53,24. As if my teaching would be of any use to you! I know you too well! What good did the wisdom of the little moon-philosopher do you? Notwithstanding the presence of the Lord, your anger grew the wiser the moon-priest, Piramah, talked to you. If I now answered your question which is only nourishing your pride, it would not make you any better, only angrier and, therefore, worse!
53,25. As long as you continue like this, I shall not teach or instruct you in any way! And in order to avoid vexing you, I shall now leave you in accordance with the Lord's will. You are now free to do whatever you want, but remember this: From here, both paths are open to you - the one to heaven as well as the one to hell, together with the true interpretation of the Gospel's reference to the end of time!"
53,26. After these words, Borem vanishes, and Bishop Martin is left to his own devices. Now it is of the greatest importance what he does and how he applies all the wise teachings he has received.
53,27. Bishop Martin calls anxiously for Borem, but in vain. He also calls to the Lord and to Peter, but there is no answer. He runs back to the door of Mercury, through which he can still see the planet but at a considerable distance. He walks over to the door through which he had earlier seen the flock of lambs, but now there is nothing except the rather desolate field on which he had seen that beautiful flock for the first time, when he had the list of their names.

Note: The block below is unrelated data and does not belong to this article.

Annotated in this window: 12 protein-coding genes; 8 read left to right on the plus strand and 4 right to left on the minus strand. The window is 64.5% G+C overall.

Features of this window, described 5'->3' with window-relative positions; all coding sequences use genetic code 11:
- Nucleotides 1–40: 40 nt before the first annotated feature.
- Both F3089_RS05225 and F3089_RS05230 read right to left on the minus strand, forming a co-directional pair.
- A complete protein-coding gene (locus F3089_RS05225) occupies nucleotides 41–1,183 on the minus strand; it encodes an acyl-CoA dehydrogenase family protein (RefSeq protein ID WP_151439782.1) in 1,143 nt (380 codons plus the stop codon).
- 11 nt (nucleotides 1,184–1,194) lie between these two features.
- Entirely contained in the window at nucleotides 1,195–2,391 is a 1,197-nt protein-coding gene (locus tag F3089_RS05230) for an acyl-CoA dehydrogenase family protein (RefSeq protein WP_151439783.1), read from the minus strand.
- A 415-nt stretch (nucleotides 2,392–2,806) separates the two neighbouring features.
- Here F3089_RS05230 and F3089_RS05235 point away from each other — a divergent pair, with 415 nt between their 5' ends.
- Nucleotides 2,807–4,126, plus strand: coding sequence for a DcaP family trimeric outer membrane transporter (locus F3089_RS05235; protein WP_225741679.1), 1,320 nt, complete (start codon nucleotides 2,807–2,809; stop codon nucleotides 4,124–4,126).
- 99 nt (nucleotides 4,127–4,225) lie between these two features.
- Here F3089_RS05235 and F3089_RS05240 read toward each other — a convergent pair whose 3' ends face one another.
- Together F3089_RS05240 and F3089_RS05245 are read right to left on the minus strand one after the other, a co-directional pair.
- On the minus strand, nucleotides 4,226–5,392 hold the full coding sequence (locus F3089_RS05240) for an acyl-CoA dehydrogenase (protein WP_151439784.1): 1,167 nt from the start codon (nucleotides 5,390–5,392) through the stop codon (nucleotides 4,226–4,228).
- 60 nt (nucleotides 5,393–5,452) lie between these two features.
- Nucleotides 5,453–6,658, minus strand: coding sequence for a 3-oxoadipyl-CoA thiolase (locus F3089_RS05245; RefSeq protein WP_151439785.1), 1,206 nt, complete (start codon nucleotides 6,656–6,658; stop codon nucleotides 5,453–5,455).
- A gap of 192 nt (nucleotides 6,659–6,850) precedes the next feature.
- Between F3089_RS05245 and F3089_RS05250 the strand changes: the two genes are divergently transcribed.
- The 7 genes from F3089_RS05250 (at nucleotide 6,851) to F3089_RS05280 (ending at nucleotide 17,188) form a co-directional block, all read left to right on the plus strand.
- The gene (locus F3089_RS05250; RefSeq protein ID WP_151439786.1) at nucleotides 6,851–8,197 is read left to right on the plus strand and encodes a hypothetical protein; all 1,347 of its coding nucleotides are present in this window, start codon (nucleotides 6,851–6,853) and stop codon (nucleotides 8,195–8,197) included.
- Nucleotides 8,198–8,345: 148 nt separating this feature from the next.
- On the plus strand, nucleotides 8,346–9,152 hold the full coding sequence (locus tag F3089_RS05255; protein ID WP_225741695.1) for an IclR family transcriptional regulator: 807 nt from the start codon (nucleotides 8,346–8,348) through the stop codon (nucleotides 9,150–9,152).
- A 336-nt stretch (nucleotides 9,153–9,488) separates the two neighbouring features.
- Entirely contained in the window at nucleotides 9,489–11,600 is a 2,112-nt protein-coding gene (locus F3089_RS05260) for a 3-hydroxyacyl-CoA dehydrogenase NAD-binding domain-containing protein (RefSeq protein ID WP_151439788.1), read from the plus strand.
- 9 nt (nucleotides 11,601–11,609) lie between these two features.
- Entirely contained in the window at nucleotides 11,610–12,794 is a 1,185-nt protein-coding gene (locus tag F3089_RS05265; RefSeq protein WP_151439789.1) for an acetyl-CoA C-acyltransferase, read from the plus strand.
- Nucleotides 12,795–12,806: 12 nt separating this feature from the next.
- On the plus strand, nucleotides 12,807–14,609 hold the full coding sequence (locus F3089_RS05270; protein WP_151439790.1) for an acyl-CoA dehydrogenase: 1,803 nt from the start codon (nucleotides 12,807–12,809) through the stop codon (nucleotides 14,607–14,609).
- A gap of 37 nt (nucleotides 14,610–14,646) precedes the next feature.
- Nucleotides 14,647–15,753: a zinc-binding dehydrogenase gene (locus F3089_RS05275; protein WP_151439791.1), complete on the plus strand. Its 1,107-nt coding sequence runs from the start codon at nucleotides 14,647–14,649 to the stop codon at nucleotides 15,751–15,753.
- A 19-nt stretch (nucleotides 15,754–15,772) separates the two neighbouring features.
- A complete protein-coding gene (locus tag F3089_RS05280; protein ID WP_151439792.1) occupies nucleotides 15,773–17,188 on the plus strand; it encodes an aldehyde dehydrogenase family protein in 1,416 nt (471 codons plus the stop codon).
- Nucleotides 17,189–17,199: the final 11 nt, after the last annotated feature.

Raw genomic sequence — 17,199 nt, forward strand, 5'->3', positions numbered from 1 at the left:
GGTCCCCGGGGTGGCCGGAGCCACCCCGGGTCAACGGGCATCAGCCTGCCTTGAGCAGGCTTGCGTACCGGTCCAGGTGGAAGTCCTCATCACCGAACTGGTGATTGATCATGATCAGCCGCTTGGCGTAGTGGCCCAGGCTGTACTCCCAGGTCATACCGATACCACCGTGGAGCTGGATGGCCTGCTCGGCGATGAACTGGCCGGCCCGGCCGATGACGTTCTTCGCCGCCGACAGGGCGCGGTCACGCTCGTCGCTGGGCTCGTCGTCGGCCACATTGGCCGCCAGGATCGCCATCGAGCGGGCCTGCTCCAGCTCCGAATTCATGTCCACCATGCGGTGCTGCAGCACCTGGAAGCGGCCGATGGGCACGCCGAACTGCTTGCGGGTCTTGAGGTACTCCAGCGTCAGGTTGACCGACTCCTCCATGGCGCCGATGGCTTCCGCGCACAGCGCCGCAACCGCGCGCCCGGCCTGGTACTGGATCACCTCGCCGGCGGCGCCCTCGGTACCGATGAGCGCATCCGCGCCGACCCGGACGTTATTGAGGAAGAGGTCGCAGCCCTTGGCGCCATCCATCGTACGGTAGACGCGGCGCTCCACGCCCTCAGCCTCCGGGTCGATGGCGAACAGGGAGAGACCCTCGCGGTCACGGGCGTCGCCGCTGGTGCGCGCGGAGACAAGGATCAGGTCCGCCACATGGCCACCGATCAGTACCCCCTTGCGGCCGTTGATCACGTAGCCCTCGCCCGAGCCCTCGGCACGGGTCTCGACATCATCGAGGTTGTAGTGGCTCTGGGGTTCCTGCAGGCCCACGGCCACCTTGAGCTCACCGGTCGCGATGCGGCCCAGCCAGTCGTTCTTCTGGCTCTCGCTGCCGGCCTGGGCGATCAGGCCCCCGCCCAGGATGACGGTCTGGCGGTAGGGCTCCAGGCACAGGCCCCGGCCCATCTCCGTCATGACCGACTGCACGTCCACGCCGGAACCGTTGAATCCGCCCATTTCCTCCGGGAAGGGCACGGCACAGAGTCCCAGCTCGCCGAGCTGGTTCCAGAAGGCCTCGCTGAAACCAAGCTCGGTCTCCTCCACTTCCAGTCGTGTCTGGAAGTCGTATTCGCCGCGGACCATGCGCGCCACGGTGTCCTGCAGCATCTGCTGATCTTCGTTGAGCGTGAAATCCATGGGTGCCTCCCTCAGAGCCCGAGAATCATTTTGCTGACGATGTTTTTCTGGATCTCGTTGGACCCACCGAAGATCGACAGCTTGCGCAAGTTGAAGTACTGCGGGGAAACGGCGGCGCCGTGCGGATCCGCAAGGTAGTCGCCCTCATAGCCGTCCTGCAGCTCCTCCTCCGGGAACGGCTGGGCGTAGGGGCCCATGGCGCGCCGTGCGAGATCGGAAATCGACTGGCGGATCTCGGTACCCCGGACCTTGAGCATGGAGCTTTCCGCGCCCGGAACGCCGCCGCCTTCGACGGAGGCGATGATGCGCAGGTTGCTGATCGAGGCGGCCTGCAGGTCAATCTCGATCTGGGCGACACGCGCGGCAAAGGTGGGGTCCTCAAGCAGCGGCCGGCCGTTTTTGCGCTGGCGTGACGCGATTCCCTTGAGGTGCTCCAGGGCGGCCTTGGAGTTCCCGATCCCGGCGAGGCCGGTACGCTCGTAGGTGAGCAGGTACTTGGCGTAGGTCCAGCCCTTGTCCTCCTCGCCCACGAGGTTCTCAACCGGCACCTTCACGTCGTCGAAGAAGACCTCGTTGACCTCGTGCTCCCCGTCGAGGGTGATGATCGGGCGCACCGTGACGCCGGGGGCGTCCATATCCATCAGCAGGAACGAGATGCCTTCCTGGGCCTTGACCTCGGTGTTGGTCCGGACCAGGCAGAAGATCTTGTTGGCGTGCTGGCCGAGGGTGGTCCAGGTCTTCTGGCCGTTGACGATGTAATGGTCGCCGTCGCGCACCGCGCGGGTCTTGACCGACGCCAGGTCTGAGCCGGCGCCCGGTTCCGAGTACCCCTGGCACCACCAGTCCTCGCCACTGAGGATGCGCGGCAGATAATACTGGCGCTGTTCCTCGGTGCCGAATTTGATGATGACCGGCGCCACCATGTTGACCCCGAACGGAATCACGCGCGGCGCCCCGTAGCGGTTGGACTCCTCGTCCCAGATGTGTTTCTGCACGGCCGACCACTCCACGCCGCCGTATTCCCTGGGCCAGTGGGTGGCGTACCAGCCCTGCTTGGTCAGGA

53,28. He runs from one door to the other, and sees through them the sun, the planets, and the moon, but all at great distances, as they are seen by men on earth. The hall alone is still the same as before - in the center the already familiar tablet and next to it the astronomical mechanism.
53,29. However, these objects are not to the liking of our bishop, so he goes to the exit, intending to hurry over to the Lord's house, but this, too, has become invisible to him. Since he cannot see this, and since the small garden around his house is rather bare and uninviting, he despondently goes back into his house, where nothing has changed.
53,30. There he stands for a while, motionless before the white tablet which is blank on one side and on the other side has still the previously mentioned Latin phrases. When he is beginning to get bored, he moves a few steps forward, toward the astronomical mechanism, and begins once more to study the earth. However, he does not dare say anything for he is now beginning to realize that he is in a rather difficult situation.